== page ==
Attention was drawn to the society in part because some leading American Nazi sympathizers were influential society members. One board member who had an apparent connection to Nazi Germany was Kurt Molzahn, pastor of St. Michael’s and Old Zion Evangelical Lutheran Church on North Broad Street in Philadelphia. In 1931 he was elected to the GSP board of directors and served until his conviction, in 1942, for conspiracy to commit espionage. Molzahn was accused of being a propagandist of the Nazi regime. He often praised Hitler on his radio show as being a “good man,” although he denied being a follower of Hitler’s regime. According to trial transcripts, he became a German secret agent when he became involved with Gerhard Kunze, a Philadelphia Bund member who was also convicted in 1942 with violating the 1917 Espionage Act. Upon his arrest, Molzahn and his wife’s name disappeared from the records of the German Society of Pennsylvania. At the same time, the society did all it could to publicize its American patriotism. In 1956 President Dwight D. Eisenhower gave Molzahn a pardon for his espionage conviction.
The Philadelphia Record news clippings morgue (collection 3344) is a large collection dating from 1918 to when the paper ceased publication in 1947. The clippings are housed in about 30 filing cabinets. Each cabinet contains small envelopes with clippings inside. At the present time, there is no finding aid for this collection. However, the envelopes are marked by subject. Fortunately, there are ten envelopes notated as “German-American Bund.” It is here we are able to read contemporary news articles about Nazi activity in Philadelphia in the late 1930s and early 1940s.
Coverage of the development of a Nazi presence in Philadelphia starts in July 1937. A Philadelphia Record article quotes Gerhard Wilhelm Kunzer, 31, head of the Bund’s Philadelphia “local” and editor of its weekly paper -- located at 3718 N. 5th Street, as saying, “At our meeting we “heil” our new country, the United States, our old country, Germany [and] the spiritual leader of the German people, Adolph Hitler.” Kunzer was born in Camden and lived in Philadelphia. He calls the German resorts/camps about to gain significant coverage in Philadelphia newspapers as “America’s white men’s camps.” He invites all “white gentlemen” to Bund meetings in the Liedertafel Hall at 6th Street and Erie Avenue.
The movement met Philadelphia residents’ resistance almost immediately. A February 21, 1938 article is headlined, “Shell Wrecks Philadelphia Nazi Bund. Homes Spattered with Shrapnel, Children Shell Shocked.” A bomb exploded in the early morning at Liedertafel Hall. Nazis drilled once a week at the Hall and leaders in the American Nazi movement often spoke there. Images below show reports on happenings around American Bund activity in Philadelphia in the year 1938.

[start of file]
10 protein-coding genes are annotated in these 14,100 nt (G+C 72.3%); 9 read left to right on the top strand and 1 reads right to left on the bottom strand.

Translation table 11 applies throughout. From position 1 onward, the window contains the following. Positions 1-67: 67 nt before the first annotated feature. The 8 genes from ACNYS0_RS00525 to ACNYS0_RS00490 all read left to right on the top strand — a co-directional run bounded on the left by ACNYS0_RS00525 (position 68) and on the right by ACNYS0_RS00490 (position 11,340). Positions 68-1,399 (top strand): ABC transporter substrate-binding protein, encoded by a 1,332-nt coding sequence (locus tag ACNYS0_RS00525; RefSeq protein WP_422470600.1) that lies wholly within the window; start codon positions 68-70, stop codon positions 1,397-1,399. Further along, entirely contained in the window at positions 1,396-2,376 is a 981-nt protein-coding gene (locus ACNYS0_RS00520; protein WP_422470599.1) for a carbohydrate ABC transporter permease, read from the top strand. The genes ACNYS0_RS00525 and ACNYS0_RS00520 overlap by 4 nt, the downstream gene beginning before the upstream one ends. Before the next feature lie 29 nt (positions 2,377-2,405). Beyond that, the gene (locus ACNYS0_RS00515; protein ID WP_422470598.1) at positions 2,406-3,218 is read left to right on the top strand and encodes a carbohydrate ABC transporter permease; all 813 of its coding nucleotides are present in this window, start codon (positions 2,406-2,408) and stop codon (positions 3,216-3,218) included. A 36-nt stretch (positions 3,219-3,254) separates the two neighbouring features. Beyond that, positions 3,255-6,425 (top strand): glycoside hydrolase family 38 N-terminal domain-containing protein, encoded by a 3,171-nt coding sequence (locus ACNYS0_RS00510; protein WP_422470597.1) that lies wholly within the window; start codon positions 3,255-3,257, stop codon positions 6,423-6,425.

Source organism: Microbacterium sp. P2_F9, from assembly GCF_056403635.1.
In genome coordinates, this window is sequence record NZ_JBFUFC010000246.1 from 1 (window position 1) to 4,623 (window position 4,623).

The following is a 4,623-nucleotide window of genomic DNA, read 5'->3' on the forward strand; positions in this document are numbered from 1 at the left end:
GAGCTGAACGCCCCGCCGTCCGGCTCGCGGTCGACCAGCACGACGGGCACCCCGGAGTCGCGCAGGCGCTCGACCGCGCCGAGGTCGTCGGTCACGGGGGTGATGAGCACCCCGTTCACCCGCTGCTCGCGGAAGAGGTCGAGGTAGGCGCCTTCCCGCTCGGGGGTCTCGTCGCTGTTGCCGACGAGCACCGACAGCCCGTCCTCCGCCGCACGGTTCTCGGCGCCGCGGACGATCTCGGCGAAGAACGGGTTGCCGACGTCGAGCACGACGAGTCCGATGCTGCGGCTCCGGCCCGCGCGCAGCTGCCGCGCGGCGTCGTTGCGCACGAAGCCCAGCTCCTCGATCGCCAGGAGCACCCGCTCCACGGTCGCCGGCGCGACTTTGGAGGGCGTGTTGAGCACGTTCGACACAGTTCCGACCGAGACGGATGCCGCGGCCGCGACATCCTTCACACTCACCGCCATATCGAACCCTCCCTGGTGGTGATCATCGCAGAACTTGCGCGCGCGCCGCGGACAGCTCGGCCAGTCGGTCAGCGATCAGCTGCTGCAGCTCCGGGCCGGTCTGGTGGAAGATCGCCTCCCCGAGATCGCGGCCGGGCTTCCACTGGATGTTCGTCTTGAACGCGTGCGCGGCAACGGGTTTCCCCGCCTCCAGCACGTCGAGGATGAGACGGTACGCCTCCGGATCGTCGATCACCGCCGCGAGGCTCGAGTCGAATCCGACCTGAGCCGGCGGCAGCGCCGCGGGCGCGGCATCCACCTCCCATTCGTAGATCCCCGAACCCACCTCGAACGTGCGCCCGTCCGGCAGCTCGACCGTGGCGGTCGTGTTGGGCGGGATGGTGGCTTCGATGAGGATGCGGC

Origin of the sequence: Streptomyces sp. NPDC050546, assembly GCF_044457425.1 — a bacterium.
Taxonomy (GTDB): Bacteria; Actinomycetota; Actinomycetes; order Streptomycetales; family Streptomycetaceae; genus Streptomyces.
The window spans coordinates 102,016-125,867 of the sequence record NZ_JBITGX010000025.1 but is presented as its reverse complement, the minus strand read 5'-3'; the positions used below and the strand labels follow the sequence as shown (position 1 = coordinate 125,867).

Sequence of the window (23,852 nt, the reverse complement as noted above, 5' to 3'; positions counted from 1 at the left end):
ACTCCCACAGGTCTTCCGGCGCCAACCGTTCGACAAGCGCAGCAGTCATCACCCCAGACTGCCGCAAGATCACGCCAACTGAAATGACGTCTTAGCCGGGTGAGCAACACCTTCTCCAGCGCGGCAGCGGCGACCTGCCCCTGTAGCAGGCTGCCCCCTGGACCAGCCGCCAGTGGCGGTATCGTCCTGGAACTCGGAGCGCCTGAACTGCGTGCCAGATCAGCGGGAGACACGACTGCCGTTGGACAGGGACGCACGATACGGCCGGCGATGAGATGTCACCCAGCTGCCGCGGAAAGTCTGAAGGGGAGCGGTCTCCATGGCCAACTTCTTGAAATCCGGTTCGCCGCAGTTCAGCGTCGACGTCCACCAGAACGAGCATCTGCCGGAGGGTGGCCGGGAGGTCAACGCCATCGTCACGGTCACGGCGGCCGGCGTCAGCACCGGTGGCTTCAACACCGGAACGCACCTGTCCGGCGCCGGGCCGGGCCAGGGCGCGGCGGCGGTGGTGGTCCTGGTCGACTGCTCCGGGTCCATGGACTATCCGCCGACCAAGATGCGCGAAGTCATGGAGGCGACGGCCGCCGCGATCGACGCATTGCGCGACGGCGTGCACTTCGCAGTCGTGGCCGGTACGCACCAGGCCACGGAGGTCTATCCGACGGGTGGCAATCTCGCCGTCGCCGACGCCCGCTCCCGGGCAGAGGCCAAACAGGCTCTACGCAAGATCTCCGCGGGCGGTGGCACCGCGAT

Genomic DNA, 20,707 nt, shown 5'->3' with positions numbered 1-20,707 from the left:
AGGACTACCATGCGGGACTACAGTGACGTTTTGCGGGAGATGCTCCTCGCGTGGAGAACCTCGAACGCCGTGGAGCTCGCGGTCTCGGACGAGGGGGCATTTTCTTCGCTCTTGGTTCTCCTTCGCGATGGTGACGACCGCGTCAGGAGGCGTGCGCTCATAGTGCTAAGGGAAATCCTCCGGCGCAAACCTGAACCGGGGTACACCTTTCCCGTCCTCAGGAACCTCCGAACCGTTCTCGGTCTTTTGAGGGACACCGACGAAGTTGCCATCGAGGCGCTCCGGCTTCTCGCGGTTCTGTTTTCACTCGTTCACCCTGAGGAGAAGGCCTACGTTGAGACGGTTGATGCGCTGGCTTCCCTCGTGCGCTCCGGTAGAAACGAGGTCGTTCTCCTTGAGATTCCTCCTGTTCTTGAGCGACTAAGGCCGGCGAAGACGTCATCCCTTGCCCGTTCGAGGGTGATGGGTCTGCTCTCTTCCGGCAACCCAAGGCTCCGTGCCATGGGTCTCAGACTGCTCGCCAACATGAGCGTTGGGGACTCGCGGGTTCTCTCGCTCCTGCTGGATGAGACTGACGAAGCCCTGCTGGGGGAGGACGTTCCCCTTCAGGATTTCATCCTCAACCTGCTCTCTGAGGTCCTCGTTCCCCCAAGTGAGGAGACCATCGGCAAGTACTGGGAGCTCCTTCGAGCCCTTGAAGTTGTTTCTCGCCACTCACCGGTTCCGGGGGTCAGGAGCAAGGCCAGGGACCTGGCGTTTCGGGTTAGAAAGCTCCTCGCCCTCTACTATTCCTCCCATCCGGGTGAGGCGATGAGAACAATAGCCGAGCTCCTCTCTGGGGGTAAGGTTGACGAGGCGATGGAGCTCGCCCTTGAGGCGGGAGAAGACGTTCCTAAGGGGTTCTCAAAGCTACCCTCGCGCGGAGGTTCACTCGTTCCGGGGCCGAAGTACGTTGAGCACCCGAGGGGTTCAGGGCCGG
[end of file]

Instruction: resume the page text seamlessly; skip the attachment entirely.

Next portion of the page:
In 1940, 1941, and 1942 reports of “aliens” being “rounded up” along with their military and spying equipment dominated the news. On September 24, 1941, for example, an article is headed: “G-Men Rounding Up Many Aliens Here. Drive Started Following Disclosure of Gestapo Activity in City.” It goes on to say, “The most intensive drive against subversive aliens since the World War is being conducted by the Justice Department here following disclosure that a Gestapo organization has been in operation from Philadelphia.” According to this article, 150 aliens had been picked up each month in eastern Pennsylvania and southern Jersey since mid-summer. Some were held on immigration charges and some on anti-American activity.
A camp in Sellersville, Pennsylvania, approximately 40 miles from Philadelphia, played a prominent part in news coverage of Nazi activity. There are over forty-five clippings describing the camp. It was at the Deutschhorst Country Club in Sellersville that Fritz Kuhn, head of the German-American Bund, made a famous “Hitler can lick the world” speech in 1938. Two thousand people attended, mostly Philadelphians. It was reported that the camp at Sellersville was owned by a known German spy.
In 1939 a woman at the resort passed out leaflets with the heading, “The Dies Jew-Controlled Committee is an Anti-Gentile Inquisition.” In fact, attacks on Jews became more pronounced as the movement picked up steam. A report identified a printing plant in north central Philadelphia where pro-Nazi and anti-Semitic propaganda intended for national circulation was printed and stored. At a rally at an Andover, New Jersey camp, The New York Post reported in August 1940 that a proposal to tar and feather all Jews “brought a long, hearty demonstration.” Fritz Kuhn and Col. Charles Lindbergh were hailed as martyrs. Bund meetings were quite open about saluting the swastika, heiling German leaders, and singing Nazi songs.